Below is a shot of an unconfigured instance of Active Backup for Business. As you can see, you can back up Synology NAS devices, PC/Mac, Physical servers, File servers, and Virtual Machines.
Security and Reliability
In comparing TrueNAS vs Synology, the TrueNAS SCALE platform brings the features of ZFS, known for its integrity and ability to handle multiple drives failing without data loss. Synology’s DSM 7.2 also has features like full-volume encryption, helping to ensure important data stored on your Synology NAS device is secure. Also, hybrid RAID technologies in the Synology world make sure your data is protected in the event of a hardware failure.
Also, a good point to note about both solutions is they support 2FA out of the box:
Cost and investment
Evaluating TrueNAS vs Synology from a cost perspective helps to shed light on some decisions that ones will need to make. Synology devices run on their own hardware, which means you pay a premium for the hardware that is not the latest technology.
However, if you decide to buy a Synology device, you are looking for that seamless experience where everything works, and you are ready to start setting up your apps without any tinkering or much configuration.
Also, I think it is a tremendous value added to Synology with the Active Backup business edition you get for free when you purchase a Synology NAS. It means you have a free backup solution for your home lab or small business.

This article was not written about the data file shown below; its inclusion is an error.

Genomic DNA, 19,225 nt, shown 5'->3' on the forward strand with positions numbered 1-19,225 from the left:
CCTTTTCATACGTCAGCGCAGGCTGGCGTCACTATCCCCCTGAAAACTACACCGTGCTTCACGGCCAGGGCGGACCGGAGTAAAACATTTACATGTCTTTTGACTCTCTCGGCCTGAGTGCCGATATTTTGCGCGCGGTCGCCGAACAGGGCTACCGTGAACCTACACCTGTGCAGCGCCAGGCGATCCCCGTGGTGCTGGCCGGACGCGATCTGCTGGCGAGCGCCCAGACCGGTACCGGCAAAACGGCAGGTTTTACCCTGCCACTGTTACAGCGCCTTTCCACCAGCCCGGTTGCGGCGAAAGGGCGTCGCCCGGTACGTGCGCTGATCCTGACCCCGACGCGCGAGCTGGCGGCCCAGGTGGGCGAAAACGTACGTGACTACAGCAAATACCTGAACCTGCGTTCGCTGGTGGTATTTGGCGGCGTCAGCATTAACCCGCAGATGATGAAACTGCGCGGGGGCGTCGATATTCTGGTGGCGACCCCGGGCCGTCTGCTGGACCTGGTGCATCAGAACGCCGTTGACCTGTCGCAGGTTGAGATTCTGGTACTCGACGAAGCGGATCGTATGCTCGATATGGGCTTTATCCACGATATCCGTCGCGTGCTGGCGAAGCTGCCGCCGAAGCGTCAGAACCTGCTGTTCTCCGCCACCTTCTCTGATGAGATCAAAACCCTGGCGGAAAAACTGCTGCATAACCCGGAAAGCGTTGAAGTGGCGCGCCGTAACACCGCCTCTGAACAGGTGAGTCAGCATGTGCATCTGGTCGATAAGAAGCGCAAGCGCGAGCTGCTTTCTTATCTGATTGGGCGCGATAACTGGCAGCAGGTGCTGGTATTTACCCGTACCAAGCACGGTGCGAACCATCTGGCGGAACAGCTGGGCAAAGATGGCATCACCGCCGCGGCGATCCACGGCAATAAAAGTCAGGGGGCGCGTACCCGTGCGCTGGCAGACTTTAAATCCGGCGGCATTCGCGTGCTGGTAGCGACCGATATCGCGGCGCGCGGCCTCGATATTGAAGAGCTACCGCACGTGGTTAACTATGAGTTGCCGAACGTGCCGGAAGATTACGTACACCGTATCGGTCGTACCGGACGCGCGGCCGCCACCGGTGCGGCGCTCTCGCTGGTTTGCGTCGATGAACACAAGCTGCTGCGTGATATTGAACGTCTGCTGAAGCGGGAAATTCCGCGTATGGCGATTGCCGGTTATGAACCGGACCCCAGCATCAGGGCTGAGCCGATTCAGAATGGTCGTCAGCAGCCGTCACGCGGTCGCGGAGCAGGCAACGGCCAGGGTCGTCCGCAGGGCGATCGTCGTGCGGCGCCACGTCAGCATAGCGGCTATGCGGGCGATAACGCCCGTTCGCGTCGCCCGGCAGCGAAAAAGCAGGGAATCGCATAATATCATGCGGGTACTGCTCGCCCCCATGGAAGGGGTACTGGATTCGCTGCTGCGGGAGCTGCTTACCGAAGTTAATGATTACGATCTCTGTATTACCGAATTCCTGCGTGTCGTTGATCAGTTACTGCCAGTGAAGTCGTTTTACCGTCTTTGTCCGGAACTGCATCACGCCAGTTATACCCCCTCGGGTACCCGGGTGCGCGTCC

With TrueNAS, you can fully customize your hardware. You are in charge of the hardware, including chassis, CPU, RAM, storage types, etc. That said, you get better value from your hardware since you can get more bang for your buck by configuring your own server/storage hardware.
However, with TrueNAS, you don’t get some of the seamless software solutions you get with Synology like Active Backup mentioned, or some of the other Synology cloud apps and services.
Connectivity and Expansion
In the comparison of TrueNAS vs Synology, Synology has many connectivity options, including 10 Gb connections on the newer NAS devices along with expansion slots to add more connectivity. You can also stack Synology units to increase and scale out your storage solution.